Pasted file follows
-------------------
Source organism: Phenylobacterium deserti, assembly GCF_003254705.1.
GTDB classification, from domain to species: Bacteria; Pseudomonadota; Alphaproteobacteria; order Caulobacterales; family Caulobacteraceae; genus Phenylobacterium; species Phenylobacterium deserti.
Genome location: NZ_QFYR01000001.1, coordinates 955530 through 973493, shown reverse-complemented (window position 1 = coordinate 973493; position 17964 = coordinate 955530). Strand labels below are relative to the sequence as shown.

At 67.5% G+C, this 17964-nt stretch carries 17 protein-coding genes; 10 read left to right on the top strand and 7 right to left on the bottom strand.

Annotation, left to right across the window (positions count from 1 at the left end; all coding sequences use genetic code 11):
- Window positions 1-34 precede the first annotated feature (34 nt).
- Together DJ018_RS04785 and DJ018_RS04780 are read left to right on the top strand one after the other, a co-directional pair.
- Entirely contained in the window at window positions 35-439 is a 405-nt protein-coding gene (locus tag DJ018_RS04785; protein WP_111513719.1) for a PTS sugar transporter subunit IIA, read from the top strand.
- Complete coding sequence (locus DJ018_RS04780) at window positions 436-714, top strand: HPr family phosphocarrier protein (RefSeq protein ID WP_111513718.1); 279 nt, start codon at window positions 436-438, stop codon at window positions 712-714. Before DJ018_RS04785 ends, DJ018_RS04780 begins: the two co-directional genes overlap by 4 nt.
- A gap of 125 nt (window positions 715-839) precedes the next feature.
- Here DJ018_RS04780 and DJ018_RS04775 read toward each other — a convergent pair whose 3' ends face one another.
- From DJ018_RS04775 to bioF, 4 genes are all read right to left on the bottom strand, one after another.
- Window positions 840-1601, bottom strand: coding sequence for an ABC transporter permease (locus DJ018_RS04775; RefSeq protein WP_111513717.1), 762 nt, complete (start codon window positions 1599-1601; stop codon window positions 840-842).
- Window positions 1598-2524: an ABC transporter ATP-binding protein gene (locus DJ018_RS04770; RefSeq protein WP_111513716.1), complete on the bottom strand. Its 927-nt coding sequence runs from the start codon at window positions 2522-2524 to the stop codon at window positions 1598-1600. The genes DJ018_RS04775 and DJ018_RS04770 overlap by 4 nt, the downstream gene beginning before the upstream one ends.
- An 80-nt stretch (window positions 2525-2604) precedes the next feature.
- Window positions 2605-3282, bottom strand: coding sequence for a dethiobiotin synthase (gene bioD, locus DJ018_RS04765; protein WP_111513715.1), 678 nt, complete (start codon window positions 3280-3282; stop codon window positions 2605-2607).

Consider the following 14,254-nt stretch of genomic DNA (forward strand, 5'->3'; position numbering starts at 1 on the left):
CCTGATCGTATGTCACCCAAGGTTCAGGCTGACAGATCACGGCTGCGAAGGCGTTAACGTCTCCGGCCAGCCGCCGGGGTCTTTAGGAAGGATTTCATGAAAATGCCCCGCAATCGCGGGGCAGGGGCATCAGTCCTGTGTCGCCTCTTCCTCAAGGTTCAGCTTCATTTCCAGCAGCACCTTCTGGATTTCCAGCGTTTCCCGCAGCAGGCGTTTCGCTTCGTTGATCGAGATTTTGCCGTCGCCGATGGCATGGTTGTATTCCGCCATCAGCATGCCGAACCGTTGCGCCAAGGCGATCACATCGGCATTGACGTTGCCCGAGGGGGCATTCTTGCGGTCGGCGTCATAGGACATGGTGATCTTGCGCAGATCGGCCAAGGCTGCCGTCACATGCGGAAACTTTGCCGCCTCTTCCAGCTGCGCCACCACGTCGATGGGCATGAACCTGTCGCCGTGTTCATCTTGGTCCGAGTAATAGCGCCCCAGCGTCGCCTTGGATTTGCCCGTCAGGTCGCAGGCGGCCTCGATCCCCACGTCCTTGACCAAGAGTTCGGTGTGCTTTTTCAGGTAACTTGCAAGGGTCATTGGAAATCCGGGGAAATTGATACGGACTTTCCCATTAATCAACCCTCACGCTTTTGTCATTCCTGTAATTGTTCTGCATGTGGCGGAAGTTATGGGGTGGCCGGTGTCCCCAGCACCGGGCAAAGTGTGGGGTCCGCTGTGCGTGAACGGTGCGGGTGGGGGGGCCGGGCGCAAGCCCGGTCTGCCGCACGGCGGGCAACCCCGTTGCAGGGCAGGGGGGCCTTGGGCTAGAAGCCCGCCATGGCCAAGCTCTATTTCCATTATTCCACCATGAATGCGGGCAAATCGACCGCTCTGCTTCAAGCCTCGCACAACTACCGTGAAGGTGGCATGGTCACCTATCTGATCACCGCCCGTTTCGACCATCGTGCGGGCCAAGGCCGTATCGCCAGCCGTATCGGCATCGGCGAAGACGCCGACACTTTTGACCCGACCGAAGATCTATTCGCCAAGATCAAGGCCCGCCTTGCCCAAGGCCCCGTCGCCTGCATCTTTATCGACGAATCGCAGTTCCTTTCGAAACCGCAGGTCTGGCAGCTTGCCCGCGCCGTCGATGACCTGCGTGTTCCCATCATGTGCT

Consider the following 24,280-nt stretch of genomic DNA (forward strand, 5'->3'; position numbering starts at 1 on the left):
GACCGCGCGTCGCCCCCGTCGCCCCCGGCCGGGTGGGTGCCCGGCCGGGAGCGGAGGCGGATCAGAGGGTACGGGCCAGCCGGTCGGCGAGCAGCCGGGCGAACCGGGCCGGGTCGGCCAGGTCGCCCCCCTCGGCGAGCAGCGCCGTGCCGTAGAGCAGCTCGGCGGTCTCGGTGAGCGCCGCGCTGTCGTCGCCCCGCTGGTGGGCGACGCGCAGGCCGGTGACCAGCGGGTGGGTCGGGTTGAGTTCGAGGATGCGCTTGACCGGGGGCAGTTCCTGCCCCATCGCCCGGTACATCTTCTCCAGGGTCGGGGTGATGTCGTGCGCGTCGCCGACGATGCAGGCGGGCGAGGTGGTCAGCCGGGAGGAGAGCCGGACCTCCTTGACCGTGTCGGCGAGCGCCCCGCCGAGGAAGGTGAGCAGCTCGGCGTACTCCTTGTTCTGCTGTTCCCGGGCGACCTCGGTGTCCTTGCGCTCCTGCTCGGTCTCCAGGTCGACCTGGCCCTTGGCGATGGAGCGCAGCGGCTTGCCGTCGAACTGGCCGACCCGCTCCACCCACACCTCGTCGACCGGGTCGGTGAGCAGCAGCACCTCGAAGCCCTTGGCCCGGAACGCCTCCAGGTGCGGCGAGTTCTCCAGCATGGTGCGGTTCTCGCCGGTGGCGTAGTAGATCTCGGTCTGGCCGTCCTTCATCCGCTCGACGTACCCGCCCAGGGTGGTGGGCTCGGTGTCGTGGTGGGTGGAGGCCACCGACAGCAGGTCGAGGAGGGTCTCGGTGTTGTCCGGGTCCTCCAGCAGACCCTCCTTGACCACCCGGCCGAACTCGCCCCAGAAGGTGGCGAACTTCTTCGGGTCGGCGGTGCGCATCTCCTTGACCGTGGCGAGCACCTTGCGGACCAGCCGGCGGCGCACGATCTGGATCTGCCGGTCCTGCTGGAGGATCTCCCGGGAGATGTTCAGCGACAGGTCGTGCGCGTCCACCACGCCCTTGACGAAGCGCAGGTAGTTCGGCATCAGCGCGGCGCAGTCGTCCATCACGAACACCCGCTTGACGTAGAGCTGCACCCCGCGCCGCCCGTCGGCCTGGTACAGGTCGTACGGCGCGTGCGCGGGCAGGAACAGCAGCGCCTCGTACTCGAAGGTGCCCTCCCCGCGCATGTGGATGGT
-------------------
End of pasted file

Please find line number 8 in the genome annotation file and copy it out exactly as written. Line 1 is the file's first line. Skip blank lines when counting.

- Entirely contained in the window at window positions 35-439 is a 405-nt protein-coding gene (locus tag DJ018_RS04785; protein WP_111513719.1) for a PTS sugar transporter subunit IIA, read from the top strand.